त्यजेदेकं कुलस्यार्थे ग्रामस्यार्थे कुलं त्यजेत् ।
ग्रामं जनपदस्यार्थे आत्मार्थे पृथिवीं त्यजेत् ॥३.१०॥
tyajedekaṃ kulasyārthe grāmasyārthe kulaṃ tyajet |
grāmaṃ janapadasyārthe ātmārthe pṛthivīṃ tyajet ||3.10||
discard one for the sake of the family; for the sake of the village, discard the family; discard the village for the sake of the country; for the sake of the Atma, discard the world
[Atma is the soul. It seeks liberation from the cycle of birth and re-birth. One way of achieving this liberation is by renouncing the world. The concept of worldly renunciation in favour of pursuing spirituality is debated among scholars. Some are of the view that because spirituality offers lasting fruits as compared to materialism; hence, the materialistic world should be discarded. On the other hand, some opine that if at all materialism is inferior to spirituality, then the one who does not even achieve materialism, how can he achieve spirituality? While ancient scriptures proclaim that one can achieve materialism in spirituality, and spirituality in materialism. Thus, there is no need of discarding the world, for one can remain like a sage even while living in the world. Such a person is known as a Raajarishi.
Based on this ancient concept of a Raajarishi, Chanakya in his book Arthashastra introduces his own concept of a Vijigeeshu. A Vijigīṣu विजिगीषु (literally, the victory-desiring) is one who desires victory, one who aspires to be a king, a potential conqueror. A Vijigeeshu is a Rājaṛṣi राजऋषि (literally, royal sage; a king who is like a sage). A Raajarishi is one who is both a king and a sage. Like a sage, he has acquired self-control by conquering lust (काम kāma), anger (क्रोध krodha), haughtiness (मद mada), greed (लोभ lobha), affection (मोह moha), vanity (मान māna), and overjoy (हर्ष harṣa). Besides being a sage, he is also a king and thus, performs his kingly duties of 1. obtaining material wealth (अर्थ प्राप्ति artha prāpti) by way of conquests, alliances, tributes, and taxes; 2. protecting what is obtained (रक्षण rakṣaṇa); 3. maintaining what is protected (पालन pālana); 4. increasing what is maintained by investing it in various, socially beneficial profitable economic ventures (अर्थ वृद्धि artha vṛddhi); and 5. peacefully enjoy what is increased (योगक्षेम yogakṣema).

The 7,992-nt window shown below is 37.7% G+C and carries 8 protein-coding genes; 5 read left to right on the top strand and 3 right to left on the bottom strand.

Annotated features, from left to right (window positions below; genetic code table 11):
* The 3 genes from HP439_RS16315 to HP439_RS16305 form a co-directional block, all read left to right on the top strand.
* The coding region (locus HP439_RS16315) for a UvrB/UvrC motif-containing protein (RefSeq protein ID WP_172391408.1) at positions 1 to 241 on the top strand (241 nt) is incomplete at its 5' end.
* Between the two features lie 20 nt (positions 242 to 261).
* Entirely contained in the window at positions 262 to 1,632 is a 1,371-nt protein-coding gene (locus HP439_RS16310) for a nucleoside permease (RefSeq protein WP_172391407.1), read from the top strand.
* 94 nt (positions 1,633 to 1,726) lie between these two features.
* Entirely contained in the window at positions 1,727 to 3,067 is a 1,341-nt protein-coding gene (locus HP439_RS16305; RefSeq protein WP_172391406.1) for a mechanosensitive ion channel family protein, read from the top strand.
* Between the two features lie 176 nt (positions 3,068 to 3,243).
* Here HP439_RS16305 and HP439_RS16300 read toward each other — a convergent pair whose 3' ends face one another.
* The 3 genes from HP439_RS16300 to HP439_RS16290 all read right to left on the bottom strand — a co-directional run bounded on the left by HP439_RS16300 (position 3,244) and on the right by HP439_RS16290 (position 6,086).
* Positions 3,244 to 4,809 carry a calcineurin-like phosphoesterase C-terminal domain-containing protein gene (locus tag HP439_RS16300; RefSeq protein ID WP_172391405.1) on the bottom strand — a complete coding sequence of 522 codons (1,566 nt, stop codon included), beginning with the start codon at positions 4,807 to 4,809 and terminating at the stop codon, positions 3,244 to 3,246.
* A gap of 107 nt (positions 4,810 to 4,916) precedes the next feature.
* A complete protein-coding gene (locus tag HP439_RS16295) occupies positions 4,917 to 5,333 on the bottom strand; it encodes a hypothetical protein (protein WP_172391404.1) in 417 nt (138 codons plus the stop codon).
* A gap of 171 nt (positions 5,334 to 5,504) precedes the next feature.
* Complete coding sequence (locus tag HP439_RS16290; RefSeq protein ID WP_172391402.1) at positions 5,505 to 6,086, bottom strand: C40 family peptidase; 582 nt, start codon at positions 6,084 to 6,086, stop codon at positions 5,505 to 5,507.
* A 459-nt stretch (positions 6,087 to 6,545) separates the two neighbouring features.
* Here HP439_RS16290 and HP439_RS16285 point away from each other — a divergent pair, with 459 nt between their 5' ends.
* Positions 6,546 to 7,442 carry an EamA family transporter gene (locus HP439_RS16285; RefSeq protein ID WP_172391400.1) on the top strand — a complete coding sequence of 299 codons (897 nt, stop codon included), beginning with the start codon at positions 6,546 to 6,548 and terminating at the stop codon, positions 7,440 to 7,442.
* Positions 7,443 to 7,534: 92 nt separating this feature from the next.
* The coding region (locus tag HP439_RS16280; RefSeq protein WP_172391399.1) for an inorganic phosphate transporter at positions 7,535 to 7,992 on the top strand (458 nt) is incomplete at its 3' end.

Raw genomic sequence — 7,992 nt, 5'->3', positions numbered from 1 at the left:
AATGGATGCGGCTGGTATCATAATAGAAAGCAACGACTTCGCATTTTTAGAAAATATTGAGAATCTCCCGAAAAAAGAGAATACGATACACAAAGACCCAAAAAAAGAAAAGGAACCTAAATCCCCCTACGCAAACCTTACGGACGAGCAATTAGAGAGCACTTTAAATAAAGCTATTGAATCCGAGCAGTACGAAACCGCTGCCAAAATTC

The goal of the Vijigeeshu is to obtain what is apparently unobtainable but can be obtained with effort; protect what is obtained; maintain what is protected; increase what is maintained; and peacefully enjoy what is increased. In this manner, the Vijigeeshu increases the prosperity and the well-being of his kingdom and his subjects, in a royal sage-like manner.]
Excerpt from the book “Old Chanakya Strategy: Aphorisms” by Rajen Jani